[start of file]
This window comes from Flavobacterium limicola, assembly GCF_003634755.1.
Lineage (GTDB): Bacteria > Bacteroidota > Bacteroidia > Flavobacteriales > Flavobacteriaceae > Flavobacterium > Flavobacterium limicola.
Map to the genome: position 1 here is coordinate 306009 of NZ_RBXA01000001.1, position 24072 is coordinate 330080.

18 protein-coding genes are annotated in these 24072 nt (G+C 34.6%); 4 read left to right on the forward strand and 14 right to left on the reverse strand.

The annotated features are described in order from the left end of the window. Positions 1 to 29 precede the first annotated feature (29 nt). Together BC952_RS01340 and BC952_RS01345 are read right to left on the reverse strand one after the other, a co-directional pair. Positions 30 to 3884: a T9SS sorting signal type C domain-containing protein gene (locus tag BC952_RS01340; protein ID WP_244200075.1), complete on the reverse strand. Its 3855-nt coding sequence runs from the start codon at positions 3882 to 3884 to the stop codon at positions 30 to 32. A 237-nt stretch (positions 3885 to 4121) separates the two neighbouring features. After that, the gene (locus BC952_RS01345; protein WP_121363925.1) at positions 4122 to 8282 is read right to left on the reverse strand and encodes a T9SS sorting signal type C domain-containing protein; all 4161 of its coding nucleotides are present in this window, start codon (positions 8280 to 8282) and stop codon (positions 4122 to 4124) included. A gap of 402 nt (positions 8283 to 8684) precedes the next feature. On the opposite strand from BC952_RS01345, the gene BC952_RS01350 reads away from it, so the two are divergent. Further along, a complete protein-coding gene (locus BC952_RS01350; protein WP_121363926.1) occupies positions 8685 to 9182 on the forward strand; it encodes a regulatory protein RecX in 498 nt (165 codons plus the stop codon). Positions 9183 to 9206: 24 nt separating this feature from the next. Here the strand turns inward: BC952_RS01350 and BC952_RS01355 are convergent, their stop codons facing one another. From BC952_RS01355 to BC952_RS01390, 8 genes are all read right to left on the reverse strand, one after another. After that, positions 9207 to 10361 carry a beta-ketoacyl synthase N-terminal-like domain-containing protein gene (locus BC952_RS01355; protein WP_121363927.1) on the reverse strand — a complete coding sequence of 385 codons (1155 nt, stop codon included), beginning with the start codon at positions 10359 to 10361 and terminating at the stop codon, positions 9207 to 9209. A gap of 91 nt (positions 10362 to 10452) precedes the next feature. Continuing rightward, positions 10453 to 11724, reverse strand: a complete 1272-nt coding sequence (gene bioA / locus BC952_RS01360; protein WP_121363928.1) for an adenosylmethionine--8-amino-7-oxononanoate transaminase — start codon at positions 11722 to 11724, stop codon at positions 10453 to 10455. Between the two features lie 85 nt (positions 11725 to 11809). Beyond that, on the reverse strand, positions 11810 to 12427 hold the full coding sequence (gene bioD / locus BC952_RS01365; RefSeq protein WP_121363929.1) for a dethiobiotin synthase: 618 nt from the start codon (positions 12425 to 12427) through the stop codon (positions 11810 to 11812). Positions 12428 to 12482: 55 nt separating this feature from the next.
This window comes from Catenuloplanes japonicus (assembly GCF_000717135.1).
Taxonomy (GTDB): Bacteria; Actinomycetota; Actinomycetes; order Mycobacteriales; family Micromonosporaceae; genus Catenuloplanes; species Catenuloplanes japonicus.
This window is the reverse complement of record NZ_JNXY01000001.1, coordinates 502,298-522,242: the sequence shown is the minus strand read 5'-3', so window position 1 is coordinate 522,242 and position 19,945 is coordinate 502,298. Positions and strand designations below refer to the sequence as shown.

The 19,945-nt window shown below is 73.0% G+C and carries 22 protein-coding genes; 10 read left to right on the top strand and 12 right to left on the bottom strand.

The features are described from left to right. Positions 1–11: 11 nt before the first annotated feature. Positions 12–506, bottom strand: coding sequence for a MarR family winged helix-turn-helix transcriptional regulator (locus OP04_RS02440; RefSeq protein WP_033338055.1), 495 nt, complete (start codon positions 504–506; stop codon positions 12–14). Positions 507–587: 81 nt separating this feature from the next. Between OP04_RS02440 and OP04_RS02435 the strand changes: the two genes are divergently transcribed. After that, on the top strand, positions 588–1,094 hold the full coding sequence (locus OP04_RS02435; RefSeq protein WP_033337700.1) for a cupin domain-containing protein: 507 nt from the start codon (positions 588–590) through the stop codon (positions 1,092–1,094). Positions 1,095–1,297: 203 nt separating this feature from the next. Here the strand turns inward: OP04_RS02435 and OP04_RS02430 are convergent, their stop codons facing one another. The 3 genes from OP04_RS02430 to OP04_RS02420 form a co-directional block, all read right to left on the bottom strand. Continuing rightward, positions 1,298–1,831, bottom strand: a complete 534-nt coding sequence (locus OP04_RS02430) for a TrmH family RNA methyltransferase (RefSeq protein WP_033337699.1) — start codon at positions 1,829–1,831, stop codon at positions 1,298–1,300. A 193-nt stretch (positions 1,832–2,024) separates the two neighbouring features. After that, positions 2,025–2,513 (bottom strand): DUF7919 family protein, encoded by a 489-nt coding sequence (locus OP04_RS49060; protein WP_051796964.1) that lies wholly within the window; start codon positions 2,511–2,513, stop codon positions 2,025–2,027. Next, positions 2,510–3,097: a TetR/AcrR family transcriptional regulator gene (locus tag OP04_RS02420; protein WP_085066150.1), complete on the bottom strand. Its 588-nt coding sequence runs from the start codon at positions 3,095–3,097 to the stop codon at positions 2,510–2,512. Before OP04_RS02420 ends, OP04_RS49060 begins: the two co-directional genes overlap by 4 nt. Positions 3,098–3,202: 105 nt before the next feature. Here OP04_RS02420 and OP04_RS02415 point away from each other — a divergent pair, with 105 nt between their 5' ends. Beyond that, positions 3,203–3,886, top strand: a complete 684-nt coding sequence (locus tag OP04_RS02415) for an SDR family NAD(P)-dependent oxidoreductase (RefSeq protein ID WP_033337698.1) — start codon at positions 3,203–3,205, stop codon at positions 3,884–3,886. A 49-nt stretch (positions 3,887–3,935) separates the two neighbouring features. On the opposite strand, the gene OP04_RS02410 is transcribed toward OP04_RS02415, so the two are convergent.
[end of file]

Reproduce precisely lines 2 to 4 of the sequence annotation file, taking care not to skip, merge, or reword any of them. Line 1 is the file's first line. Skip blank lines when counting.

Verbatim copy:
Lineage (GTDB): Bacteria > Bacteroidota > Bacteroidia > Flavobacteriales > Flavobacteriaceae > Flavobacterium > Flavobacterium limicola.
Map to the genome: position 1 here is coordinate 306009 of NZ_RBXA01000001.1, position 24072 is coordinate 330080.

18 protein-coding genes are annotated in these 24072 nt (G+C 34.6%); 4 read left to right on the forward strand and 14 right to left on the reverse strand.